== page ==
Mate, USS Corry (DD-463)
I went aboard the Corry
DD-463 on a cold Wintery afternoon in Boston, Massachusetts on November 28,
1942. That was the night of the big fire at the Cocoanut Grove, 491 lives
lost. My life in the Navy was just starting to take me on a journey that I
was going to remember until the day I die. That also was the day I started
to grow up. I remember going aboard with a bunch of other apprentice seamen.
We were green as grass. The captain of the ship was Lieutenant Commander
Burchett, who was relieved on December 2, 1942 by Lieutenant Commander Lot
Ensey. After about a year, Commander Ensey was transferred and Lieutenant
Commander George Hoffman became the skipper. Commander Hoffman served as
captain until June 6, 1944.
June 6, 1944—that was the day
the good ship USS Corry was sunk by German gunfire off the coast of
France. That is the day I will remember all my life. The captain talked to
the crew on the fantail in what you might call an orientation meeting in
which he told us what we were to do and how we were going to do it. As I
remember, we were to put two spar buoys in the water at a pre-determined
distance, then we were to run figure-eights between the two buoys for a
short time until the Germans fire what you call a "ladder" which is to fire
before, after, beyond, and in front of the target to determine the proper
range. Then they had you in the cross-hairs and opened up with all their
guns at those pin-pointed X's. Believe me, the Germans were excellent
marksmen. They got us while we were moving at a good clip and they continued
to fire even after we broke in two. Then they fired anti-personnel shells
above the men in the water. As I was told later, those shells burst and
released white-hot phosphorous to rain down on you. While I was in the water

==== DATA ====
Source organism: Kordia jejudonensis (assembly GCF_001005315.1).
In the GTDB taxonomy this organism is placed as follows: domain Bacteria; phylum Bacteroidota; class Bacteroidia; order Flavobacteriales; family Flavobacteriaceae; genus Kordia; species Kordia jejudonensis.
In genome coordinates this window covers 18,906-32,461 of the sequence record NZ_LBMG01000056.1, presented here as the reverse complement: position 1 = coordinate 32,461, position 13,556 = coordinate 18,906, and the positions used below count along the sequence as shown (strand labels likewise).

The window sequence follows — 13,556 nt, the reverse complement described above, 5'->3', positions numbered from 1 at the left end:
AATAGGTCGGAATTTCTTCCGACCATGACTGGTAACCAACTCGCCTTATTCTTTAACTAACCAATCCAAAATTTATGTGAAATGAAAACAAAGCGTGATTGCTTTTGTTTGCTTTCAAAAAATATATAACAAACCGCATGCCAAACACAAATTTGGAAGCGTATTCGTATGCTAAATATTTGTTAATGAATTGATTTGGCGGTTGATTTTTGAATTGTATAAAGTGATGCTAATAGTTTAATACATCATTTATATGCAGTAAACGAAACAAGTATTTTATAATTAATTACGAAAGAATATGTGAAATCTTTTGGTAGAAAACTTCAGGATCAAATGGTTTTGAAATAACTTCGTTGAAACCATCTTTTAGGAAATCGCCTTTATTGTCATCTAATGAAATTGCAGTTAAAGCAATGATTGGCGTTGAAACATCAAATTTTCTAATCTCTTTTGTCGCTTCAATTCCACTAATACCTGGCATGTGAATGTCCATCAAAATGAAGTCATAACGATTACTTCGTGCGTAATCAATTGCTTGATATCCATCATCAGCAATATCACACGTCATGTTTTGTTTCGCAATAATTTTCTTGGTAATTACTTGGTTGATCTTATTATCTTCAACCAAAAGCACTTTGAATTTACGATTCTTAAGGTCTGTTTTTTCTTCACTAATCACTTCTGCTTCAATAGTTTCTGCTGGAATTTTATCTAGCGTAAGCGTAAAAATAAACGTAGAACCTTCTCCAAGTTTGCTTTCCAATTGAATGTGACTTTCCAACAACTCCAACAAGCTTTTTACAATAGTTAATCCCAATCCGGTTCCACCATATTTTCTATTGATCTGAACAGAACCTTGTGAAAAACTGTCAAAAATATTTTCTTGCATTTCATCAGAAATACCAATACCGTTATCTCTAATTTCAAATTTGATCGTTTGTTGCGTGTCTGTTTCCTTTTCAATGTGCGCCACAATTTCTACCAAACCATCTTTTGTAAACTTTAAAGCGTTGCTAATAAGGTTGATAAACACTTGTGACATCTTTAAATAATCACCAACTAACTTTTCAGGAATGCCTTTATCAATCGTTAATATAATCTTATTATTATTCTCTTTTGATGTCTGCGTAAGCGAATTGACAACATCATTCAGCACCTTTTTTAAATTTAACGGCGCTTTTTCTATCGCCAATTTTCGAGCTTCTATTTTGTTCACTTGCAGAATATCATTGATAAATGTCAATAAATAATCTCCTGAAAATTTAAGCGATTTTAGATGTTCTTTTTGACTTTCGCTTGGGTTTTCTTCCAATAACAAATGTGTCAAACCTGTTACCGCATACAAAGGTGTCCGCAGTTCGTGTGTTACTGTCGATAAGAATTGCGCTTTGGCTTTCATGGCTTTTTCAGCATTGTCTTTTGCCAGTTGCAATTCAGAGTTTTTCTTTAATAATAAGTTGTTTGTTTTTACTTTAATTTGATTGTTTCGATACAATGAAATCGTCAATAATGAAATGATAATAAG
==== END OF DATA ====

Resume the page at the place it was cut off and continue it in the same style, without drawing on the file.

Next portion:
I could feel the sizzle every time a piece of the material hit the water—pretty potent stuff.
What I remember happened to me on
that day is as follows: Very early on the morning of June 6, 1944, as I
looked out of Number 4 gun, which was my battle station, as a shellman, I
saw the most beautiful sight I ever was to see in my life. There in the sky
were, I guess, thousands of airplanes of all kinds, flying to France to drop
their bombs to stop that madman Hitler and his armies. I was never in my
life prouder than at that moment, to be an American, to be a sailor on an
American man-o-war in the greatest task force in the world—with the
feeling that we were the best and we would win this war. When we began
firing, I threw those shells in as fast as I could. Later I found out that
our gun put out 155 shells. I don't know how or who counted them but that
was the word I got.
When we got hit and all the power
went nuts, the gun was swinging from left to right and right to left several
times before it hit the stops so hard it tore them off and went over. Our
gun swung around and stopped after it hit the after deckhouse. The barrel
was so hot from all the firing, I think the barrel was bent but I wasn't
sure because the gray paint and the primer were both burned back quite a bit